Curator and writer Okwui Enwezor in his 2008 text “Archive Fever” states that the discourse of Institutional Critique is changing under our feet. Expanding beyond the first generations of artists associated with the institutional critiques of the 1970s and ’80s as well as the more recent manifestations of “the archival turn” or “impulse,” contemporary artists are forging new grounds by appropriating, interpreting, and interrogating archival materials and structures through the mediums of photography and film.(1) “The capacity for accurate description, [and] the ability to establish distinct relations of time and event” is both a feature of archival production as well as the photographic image—a fact that posits the photographic image as an archival object a priori, a temporal testimony between the record and the seen.(2) It is this rich relationship between image, time, and event that remains one of the most significant themes of Vesna Pavolvić’s work, and it is exciting to see how, with each presentation of her work, that theme is renewed and reconfigured.
The Nashville-based artist’s current exhibition at Atlanta’s Whitespace Gallery, “Fall and Folds,” reflects on the institutional archives of recovered slides culled from art history department slide collections across the United States.(3) Once the center of visual resource archives for art history and humanities departments everywhere, these collections have been displaced by digital image databases and equipment, thus turning the slide collection into an expired site of institutional history and educational memory. This institutional saga is foregrounded in Pavlović’s various engagements with slide images, as she asks questions about the ways in which these materials might be resuscitated and transformed into potent objects of aesthetic engagement today.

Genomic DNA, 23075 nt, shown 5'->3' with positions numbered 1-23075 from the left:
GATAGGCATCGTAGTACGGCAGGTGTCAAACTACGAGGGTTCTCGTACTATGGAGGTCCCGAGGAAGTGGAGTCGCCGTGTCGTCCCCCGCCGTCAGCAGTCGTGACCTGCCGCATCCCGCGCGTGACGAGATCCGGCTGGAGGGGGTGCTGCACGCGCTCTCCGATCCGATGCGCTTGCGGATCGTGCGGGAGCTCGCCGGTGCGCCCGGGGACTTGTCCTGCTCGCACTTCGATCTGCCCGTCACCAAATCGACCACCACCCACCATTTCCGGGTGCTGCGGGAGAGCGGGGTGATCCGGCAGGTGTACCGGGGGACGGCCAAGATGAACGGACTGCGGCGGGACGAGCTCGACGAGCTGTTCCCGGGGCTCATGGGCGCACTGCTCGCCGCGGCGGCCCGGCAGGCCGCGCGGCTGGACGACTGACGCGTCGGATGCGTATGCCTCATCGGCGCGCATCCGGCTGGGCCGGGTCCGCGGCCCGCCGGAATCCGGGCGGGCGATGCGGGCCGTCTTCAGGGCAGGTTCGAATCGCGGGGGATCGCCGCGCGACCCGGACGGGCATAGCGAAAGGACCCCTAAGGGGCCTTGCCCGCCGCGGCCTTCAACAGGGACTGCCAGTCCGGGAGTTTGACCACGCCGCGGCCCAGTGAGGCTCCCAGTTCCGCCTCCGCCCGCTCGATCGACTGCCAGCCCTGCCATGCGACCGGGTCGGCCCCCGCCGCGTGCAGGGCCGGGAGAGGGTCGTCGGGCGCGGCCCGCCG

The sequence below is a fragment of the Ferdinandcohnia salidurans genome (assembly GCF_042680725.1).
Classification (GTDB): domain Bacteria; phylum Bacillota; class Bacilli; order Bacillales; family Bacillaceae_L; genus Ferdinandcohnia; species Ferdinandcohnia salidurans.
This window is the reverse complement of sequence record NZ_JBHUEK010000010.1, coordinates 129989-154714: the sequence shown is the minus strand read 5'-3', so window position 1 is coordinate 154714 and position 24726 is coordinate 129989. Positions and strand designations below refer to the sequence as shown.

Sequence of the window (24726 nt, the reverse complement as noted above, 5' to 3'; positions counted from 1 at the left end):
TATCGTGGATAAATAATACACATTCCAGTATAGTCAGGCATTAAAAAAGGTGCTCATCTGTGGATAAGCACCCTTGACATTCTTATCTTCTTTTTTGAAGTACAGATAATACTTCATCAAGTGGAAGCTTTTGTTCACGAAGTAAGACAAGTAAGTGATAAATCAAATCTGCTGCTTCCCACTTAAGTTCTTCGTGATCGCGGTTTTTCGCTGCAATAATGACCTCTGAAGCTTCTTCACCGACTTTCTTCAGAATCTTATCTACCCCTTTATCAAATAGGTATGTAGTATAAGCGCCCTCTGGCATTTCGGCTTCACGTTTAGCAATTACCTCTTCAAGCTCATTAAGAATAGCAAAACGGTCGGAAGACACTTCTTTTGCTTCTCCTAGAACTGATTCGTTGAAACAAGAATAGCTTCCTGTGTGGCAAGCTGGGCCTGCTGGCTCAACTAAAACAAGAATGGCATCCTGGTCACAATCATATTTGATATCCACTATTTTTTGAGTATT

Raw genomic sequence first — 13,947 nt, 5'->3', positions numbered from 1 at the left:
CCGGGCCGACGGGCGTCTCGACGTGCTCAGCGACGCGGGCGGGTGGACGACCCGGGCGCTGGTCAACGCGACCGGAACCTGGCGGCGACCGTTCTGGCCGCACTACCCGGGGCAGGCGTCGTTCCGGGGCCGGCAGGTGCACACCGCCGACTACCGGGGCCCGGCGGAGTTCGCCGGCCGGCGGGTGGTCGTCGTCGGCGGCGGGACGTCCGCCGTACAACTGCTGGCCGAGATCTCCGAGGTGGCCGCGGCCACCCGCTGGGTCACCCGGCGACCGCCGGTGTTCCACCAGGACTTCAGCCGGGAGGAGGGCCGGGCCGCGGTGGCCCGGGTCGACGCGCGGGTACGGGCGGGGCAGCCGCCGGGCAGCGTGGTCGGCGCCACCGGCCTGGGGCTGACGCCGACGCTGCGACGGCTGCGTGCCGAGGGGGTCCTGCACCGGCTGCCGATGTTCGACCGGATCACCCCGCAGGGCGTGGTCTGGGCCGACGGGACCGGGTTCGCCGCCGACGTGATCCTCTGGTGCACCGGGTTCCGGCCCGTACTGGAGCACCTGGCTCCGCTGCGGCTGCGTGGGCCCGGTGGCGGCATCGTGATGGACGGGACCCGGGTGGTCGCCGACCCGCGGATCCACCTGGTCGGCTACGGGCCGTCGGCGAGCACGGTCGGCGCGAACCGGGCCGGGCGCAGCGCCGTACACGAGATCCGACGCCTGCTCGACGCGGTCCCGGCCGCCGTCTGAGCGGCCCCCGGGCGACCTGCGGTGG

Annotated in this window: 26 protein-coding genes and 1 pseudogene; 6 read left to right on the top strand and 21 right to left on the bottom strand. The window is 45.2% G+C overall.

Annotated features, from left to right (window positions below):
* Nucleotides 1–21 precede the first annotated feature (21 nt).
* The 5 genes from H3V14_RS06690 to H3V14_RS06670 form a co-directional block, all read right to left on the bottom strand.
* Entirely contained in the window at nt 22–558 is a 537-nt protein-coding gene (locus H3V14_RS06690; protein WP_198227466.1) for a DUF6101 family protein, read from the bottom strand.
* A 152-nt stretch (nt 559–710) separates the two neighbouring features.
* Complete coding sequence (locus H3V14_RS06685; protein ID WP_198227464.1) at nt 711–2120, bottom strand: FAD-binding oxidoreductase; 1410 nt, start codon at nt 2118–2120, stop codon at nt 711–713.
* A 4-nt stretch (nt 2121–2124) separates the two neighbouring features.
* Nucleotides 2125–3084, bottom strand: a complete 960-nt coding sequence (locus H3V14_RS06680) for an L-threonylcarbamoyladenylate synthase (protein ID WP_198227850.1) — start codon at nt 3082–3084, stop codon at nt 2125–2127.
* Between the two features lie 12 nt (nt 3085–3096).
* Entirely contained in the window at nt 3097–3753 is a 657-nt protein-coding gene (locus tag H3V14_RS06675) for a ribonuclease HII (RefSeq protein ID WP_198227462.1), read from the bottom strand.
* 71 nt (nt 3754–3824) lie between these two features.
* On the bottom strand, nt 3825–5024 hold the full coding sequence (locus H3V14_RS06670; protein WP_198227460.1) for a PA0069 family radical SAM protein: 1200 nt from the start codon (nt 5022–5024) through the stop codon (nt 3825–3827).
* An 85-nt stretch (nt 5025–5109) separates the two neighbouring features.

The most obvious strengths of this exhibition are the diversity of Pavlović’s interventions and alterations of slide images and their supporting technologies. Consistent throughout is the artist’s foregrounding of the physical materiality of slides using a variety of photographic processes and unique exhibition displays. At the start of the exhibition, one is confronted with enlarged slides of canonical Italian Baroque paintings sequenced evenly across the wall on thin metal stands.